It's hard to always be environmentally and socially conscious when you're a young, poor, college student. Being vegan is expensive, using animal-friendly products is difficult and avoiding fast fashion can seem impossible. The most important thing is to do your part to the best of your ability and to try to make a difference in tiny ways. The good news is, avoiding fast fashion isn't as impossible as it seems.
Fast fashion is a term used for companies that mimic the latest designer trends and sell them at an inexpensive cost to the public. There's a reason you can buy shirts from a brand like Forever 21 for ten dollars. Clothes that fall into the "fast fashion" category are often made by exploited, underpaid workers. The production of these clothes has also been shown to have negative, harmful effects on the environment. In a time where it is so crucial to take care of our earth, we all need to do our best to cut down on the behaviors that contribute to global warming.
Although thrifting is a smart solution, it can be tricky to find a reliable, well-priced thrift store. So many second-hand stores price their "vintage" items just as high, or higher than the original cost. Turning to purchase items at cheaper places like the Salvation Army feels wrong, as those clothes are for people who are in extreme need. Thrifting also doesn't have the convenience of online shopping.
When you don't have much money of your own it can be hard to find the motivation to save money for expensive clothing and to stop shopping at the cheap brands that work well with your budget. Most young adults would prefer to save money by buying several, cheaply made articles of clothing opposed to purchasing one, high-quality article of clothing, even if they do care about the environment and the wellbeing of workers. However, there's a way to do both.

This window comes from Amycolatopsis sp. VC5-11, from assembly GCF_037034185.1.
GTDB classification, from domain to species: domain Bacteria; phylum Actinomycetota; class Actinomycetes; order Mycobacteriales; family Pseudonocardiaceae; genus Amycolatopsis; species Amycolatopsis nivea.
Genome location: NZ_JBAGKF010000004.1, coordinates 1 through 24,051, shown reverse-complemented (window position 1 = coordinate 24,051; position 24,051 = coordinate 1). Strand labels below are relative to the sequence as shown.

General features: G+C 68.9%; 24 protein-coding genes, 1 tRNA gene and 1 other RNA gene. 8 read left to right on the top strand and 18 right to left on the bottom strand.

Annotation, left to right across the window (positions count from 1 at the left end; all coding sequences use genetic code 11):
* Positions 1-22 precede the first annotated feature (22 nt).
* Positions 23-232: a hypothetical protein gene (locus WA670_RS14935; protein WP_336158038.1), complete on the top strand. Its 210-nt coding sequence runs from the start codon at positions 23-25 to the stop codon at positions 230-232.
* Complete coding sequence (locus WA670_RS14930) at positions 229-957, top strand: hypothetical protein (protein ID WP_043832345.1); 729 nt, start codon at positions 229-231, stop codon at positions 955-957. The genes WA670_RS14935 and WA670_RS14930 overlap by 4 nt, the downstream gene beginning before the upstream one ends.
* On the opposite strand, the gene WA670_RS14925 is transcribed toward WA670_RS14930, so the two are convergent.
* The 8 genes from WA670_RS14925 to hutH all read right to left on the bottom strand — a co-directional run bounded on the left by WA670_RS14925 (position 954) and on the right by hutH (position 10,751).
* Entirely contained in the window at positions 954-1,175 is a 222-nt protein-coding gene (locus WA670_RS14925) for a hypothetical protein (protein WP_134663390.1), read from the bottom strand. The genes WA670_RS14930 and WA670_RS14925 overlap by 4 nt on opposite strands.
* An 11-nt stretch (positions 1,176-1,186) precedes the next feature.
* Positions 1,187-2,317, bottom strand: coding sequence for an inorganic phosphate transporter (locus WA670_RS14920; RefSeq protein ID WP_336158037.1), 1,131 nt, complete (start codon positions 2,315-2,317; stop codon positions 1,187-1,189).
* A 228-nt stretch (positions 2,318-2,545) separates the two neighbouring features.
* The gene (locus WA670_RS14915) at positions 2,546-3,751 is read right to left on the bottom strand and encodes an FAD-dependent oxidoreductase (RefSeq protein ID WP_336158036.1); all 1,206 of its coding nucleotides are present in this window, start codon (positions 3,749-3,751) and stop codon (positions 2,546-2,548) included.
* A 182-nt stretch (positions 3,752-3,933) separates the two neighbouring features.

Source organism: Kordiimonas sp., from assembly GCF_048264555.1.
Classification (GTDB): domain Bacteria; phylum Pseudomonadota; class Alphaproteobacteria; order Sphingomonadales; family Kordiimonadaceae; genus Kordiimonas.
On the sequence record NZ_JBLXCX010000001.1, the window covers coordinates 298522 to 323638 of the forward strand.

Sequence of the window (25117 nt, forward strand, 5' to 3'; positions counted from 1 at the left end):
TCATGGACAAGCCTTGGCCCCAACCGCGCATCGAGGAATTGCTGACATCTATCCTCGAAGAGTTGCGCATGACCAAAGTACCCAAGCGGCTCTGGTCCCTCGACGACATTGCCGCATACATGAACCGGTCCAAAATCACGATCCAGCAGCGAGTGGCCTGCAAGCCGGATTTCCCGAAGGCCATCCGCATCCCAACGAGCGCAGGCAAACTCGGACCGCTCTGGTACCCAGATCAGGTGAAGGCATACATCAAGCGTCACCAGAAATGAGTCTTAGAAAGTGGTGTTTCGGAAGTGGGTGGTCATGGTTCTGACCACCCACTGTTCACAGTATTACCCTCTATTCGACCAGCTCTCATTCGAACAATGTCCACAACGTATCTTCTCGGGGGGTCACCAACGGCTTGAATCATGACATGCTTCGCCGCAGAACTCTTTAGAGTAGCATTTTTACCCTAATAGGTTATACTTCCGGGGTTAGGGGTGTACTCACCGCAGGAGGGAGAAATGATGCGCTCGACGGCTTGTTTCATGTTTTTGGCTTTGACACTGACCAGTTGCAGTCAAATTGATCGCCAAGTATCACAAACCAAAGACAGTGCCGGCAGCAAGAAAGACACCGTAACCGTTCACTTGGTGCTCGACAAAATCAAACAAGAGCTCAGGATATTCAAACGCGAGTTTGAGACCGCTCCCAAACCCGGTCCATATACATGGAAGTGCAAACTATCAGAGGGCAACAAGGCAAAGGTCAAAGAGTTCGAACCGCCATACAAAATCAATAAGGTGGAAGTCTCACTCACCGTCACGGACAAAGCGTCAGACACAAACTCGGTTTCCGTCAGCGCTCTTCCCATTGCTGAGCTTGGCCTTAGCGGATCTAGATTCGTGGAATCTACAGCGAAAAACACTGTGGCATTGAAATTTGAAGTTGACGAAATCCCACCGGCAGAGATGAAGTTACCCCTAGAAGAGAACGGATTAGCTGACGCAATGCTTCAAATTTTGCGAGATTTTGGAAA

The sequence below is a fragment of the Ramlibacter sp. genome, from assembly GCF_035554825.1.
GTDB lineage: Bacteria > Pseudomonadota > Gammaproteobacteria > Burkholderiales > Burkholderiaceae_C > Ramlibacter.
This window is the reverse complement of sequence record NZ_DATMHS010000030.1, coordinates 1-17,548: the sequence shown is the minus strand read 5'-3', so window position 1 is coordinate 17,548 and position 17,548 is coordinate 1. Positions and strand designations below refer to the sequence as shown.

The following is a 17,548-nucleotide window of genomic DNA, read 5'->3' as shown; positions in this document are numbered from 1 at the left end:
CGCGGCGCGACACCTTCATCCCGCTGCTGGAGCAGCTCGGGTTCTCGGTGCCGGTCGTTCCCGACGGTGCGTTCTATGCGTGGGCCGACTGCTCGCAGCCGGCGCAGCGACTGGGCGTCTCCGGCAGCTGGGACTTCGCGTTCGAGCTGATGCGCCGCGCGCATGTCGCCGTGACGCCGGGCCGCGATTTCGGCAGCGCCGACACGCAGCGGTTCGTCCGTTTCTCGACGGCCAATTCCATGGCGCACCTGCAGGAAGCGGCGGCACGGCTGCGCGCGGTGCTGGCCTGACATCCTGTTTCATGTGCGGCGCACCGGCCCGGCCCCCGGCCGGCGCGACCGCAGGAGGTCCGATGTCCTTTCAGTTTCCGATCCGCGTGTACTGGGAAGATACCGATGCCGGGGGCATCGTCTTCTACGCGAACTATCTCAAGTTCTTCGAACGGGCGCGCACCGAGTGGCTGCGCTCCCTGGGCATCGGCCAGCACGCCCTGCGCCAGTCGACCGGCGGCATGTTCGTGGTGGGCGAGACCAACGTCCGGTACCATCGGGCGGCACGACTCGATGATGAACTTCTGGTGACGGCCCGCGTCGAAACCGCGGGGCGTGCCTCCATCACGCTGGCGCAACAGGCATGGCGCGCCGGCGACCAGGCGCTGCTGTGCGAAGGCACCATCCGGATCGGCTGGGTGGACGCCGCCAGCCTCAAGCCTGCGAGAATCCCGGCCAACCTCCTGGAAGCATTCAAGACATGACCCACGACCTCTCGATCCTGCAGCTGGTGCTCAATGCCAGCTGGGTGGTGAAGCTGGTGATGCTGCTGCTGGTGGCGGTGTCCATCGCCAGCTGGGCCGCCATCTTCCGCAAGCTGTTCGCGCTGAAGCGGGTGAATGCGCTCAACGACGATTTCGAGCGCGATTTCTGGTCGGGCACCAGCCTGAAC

Apps like Depop and Relovv allow you to search a plethora of second-hand clothing that fits your personal style. The options are endless and the prices range from under $10 to more pricey, yet discounted clothing from designer brands. Depop and Relovv both employ an easy process on the app that allows you to sell your own clothing as well. A benefit to shopping on apps like these is a chance to find unique clothing that fits your look, while avoiding matching with five other girls who liked the same shirt as you at Fashion Nova. These apps are an example of sustainable fashion and are an easy way to circulate clothing and limit your engagement in fast fashion.
Sewing and altering your own clothing is arguably the best way to contribute to the fight against fast fashion. Donations that aren't purchased often make their way to third world countries and have adverse effects on the economies of these countries. Not everyone has the time to pick up a skill like making their own clothing, so while you wait to figure that out, pick up your phone and download a sustainable fashion app to make thrifting as easy and affordable as shopping at Forever 21.